Home News S.Africa vows illegal mining crackdown as bodies found

S.Africa vows illegal mining crackdown as bodies found

Published on 18/02/2014

South Africa's elite police unit vowed to hunt down illegal mining kingpins Tuesday, as two bodies were discovered at an abandoned gold mine where dozens of people had been trapped.

Shadrack Sibiya of the police’s Hawks unit said illegal mining “cannot be allowed to continue” as the rescue mission entered its third day.

A total of 25 illegal miners have emerged from the disused pit east of Johannesburg, risking arrest, a large fine and a possible jail sentence.

“One body was brought to the surface by the miners, we have been unable to get to the second body,” said Roggers Mamaila, part of the emergency team trying to coax remaining miners out of the shaft.

It was not immediately clear how or when the victims had died.

Sibiya said 22 miners were due to appear in court on Tuesday and had given the police information that could crack the gangs they work for.

“We are convinced that information obtained will lead us to the kingpins,” he said.

“We will be going after the masterminds. We cannot allow this to continue.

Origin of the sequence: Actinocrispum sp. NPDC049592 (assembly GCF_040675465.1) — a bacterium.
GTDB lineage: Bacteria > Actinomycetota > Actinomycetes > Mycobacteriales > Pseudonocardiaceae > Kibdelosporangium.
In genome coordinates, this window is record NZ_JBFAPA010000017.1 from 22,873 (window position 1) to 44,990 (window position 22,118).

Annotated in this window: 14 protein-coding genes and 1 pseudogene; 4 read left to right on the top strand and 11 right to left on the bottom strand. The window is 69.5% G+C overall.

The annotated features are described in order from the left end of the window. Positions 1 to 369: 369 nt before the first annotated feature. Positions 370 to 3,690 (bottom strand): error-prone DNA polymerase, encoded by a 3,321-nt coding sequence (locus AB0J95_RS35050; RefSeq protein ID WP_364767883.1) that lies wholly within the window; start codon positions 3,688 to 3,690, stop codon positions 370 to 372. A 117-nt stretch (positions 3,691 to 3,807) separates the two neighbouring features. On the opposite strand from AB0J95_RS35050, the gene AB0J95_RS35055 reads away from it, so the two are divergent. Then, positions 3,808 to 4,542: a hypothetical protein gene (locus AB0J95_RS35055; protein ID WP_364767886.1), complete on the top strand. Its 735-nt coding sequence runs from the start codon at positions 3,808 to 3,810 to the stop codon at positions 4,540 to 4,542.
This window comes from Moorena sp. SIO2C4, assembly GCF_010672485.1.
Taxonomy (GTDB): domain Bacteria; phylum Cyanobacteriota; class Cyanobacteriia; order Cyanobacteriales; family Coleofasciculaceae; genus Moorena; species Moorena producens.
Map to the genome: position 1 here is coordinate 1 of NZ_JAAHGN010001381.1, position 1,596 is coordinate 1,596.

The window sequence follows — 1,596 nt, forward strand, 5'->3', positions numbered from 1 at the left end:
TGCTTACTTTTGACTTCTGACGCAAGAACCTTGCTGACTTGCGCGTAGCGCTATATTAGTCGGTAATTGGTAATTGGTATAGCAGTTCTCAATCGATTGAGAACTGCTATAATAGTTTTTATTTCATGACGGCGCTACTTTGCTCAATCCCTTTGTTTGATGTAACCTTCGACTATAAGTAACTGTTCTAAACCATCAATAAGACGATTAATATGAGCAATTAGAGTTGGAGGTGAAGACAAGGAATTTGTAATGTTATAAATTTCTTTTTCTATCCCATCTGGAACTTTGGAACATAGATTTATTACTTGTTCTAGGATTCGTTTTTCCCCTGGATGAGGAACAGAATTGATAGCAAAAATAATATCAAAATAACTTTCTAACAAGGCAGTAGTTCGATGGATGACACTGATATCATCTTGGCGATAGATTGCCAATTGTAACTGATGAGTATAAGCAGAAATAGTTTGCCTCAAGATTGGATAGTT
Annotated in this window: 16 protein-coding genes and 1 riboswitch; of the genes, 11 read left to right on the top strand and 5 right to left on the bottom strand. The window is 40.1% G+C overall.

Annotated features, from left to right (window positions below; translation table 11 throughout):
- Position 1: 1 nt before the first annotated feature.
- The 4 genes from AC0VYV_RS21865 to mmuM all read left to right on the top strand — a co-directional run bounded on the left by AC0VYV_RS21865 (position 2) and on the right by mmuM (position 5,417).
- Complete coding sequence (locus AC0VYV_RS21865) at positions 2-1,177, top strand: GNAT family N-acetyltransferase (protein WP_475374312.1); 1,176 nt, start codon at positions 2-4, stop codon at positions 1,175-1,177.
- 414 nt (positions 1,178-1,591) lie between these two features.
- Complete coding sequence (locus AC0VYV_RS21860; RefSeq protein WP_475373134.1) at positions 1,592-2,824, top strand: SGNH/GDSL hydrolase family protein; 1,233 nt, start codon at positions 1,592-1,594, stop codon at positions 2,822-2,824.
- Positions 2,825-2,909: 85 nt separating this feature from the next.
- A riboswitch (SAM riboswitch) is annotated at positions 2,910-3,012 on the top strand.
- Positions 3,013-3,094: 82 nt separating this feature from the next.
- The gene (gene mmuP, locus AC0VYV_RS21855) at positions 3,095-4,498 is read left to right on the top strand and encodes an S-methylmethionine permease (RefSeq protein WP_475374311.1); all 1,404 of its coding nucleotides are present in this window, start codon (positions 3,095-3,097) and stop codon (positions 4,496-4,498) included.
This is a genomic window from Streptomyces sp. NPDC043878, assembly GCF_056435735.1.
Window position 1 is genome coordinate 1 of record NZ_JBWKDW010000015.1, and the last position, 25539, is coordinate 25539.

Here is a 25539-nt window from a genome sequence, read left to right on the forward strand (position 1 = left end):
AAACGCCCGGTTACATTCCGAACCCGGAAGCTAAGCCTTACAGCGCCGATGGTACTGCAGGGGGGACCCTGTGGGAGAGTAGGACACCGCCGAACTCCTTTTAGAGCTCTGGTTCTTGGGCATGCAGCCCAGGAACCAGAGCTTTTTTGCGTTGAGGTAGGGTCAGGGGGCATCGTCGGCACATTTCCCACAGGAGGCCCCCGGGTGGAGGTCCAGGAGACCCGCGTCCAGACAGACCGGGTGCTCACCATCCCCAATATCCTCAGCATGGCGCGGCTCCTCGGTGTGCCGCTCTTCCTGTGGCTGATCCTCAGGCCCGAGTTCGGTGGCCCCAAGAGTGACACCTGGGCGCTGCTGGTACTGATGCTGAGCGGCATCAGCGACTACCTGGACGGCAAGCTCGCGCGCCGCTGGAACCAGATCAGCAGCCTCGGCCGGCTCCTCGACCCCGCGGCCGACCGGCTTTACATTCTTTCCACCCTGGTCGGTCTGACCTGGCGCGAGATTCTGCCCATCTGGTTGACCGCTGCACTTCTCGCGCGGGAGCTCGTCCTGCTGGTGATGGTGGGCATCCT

Police said the arrested men were all aged between 20 and 40, were all foreign nationals, and most did not have immigration papers.

Emergency responders were still looking for around five more men believed to be hiding underground and fearing arrest.

“That figure is based on the tip-off we received on Sunday… that there were 30 people underground,” said Mamaila.

“There is still movement underground, so we expect the last group of people to surrender themselves.”

Much of the area around Johannesburg is pockmarked with old shafts, a testament to the city’s century old history of gold mining.

While many are no longer commercially viable, they still contain enough deposits to attract scores of the city’s unemployed, and those from much farther afield.

Many shafts include elaborate networks of runners, who bring in food, drinks and other essentials for miners, who police believe spend up to two weeks underground.

Accidents are commonplace. In 2009, 82 illegal diggers died in a disused gold mine shaft when a fire broke out underground.

The most recent rescue effort was launched on Sunday, after cries for help were heard on a dusty patch of grassland in Benoni, east of Johannesburg.

The men became trapped when large rocks fell, or were pushed, to block the entrance to the shaft.

Mine owners Gold One International Limited said on Monday they will reseal the open shaft on March 3.